New York City Likes Old People After All
New York City is hoping to improve the lives of elderly residents by doing things like increasing street crossing times at major intersections by four seconds (do this at Delancey Street, please!), operating school buses for grocery store runs, and just making NYC a kinder, gentler place, the New York Times reports. But this is not simply because New York wants to be nice to old people: It's also because, statistically speaking, old people have a lot of money to spend -- half of the country's discretionary spending, in fact.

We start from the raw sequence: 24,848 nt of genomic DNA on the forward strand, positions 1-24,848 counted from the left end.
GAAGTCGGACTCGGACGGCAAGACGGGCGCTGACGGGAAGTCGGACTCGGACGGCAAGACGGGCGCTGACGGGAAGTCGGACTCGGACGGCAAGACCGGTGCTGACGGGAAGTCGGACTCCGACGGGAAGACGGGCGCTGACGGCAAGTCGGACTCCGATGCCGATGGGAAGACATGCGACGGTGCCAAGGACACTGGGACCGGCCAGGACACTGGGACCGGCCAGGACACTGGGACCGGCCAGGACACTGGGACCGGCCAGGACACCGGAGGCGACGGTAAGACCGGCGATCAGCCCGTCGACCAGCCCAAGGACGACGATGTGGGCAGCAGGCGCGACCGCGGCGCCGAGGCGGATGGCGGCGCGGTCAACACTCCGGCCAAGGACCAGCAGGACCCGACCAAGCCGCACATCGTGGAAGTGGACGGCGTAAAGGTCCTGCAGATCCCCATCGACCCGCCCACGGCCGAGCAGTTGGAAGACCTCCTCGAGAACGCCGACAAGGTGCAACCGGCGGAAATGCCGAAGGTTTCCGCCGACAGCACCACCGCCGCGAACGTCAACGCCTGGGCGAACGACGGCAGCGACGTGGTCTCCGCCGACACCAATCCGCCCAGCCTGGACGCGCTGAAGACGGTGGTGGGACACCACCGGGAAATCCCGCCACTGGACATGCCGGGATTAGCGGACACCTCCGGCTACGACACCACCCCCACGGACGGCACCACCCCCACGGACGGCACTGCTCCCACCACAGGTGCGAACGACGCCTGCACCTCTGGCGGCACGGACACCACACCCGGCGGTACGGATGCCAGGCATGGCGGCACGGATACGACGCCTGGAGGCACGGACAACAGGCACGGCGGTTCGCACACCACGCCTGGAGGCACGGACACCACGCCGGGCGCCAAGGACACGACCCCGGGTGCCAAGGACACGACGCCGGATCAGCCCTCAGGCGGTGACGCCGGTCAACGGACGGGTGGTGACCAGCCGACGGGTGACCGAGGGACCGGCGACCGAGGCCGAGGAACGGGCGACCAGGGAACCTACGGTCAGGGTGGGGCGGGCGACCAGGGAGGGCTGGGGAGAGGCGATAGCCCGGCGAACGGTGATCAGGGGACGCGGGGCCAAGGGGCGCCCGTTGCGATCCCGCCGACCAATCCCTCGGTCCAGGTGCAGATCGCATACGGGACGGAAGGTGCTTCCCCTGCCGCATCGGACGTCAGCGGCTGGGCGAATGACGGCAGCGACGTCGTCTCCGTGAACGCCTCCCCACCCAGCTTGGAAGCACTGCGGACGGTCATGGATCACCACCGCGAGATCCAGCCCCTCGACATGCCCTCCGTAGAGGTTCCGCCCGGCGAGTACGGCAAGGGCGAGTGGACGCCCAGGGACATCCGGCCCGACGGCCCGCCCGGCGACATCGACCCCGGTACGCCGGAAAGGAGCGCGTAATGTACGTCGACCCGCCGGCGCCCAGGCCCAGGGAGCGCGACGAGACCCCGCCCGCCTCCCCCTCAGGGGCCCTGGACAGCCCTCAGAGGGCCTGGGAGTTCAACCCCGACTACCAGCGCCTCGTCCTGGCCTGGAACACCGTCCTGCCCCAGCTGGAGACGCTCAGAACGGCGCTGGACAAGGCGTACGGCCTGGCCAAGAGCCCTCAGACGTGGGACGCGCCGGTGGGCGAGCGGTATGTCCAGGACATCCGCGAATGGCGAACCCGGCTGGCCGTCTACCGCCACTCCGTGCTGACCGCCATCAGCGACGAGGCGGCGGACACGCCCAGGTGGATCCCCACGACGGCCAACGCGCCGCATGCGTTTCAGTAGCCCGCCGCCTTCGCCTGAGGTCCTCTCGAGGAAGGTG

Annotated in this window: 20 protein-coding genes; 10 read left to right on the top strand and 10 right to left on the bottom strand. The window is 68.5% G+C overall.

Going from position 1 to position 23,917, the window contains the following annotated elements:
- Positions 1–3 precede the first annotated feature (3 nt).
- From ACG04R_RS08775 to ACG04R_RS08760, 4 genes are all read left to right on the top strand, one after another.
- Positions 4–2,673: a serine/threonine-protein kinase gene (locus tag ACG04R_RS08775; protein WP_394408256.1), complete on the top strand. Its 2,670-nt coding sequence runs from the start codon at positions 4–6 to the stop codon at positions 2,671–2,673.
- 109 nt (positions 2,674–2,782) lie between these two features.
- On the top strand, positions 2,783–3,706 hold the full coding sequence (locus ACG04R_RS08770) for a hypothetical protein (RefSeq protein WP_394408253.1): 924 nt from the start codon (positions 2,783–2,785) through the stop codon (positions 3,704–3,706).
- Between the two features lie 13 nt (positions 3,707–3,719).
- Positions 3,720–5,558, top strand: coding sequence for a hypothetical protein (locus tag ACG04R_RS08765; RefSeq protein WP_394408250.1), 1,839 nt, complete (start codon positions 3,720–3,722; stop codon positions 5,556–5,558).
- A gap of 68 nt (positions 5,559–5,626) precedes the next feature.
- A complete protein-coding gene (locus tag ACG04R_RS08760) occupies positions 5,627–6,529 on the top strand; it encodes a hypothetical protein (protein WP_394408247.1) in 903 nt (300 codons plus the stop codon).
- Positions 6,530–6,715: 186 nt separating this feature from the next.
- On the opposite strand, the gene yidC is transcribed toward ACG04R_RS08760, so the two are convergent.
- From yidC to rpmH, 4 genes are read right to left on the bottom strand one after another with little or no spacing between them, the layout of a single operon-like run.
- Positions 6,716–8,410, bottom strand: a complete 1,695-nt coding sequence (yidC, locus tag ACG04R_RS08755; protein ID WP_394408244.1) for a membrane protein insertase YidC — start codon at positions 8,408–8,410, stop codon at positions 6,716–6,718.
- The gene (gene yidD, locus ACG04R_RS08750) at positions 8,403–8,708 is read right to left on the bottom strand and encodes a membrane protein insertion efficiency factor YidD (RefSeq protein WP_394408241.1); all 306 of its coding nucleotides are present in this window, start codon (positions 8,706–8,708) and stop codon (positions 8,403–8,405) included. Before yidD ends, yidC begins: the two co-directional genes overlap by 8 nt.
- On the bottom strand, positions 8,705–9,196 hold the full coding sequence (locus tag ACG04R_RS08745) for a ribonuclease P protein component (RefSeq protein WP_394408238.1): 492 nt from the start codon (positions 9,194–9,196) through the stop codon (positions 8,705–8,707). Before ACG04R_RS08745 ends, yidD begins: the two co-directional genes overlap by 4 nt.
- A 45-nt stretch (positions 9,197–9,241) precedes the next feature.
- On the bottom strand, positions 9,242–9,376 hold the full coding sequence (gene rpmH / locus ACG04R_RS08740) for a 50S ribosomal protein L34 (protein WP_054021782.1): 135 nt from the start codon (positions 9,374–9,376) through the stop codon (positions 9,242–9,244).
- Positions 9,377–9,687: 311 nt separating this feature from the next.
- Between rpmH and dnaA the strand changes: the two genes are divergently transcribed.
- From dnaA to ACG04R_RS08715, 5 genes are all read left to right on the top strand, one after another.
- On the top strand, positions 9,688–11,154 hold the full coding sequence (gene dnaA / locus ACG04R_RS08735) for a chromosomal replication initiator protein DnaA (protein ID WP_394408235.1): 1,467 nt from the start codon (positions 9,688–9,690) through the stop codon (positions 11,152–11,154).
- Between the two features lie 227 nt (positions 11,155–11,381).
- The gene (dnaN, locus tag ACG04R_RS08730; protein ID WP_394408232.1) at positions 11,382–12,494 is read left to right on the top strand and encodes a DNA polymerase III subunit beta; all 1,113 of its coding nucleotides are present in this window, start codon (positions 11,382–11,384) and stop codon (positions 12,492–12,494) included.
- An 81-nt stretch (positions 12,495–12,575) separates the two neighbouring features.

Still, we won't look a gift horse in the mouth, because these improvements benefit everyone. Plus, old people are likely to take us over in the end, like, when we suddenly realize we're one of them:
The Department of City Planning predicts that in 20 years, New York's shares of schoolchildren and older people will be about the same, 15 percent each, a sharp change from 1950, when schoolchildren outnumbered older residents by more than 2 to 1. By 2030, the number of New Yorkers age 65 and over -- a result of the baby boomers, diminished fertility and increasing longevity -- is expected to reach 1.35 million, up 44 percent from 2000.
Other things desired by the olds: corner drugstores where they let you have a drink of water and use the bathroom, personal shoppers to help you find deals, better street drainage to avoid getting your feet wet in those nasty puddles. Well, we all want those things, don't we? Thanks, Grandpa!
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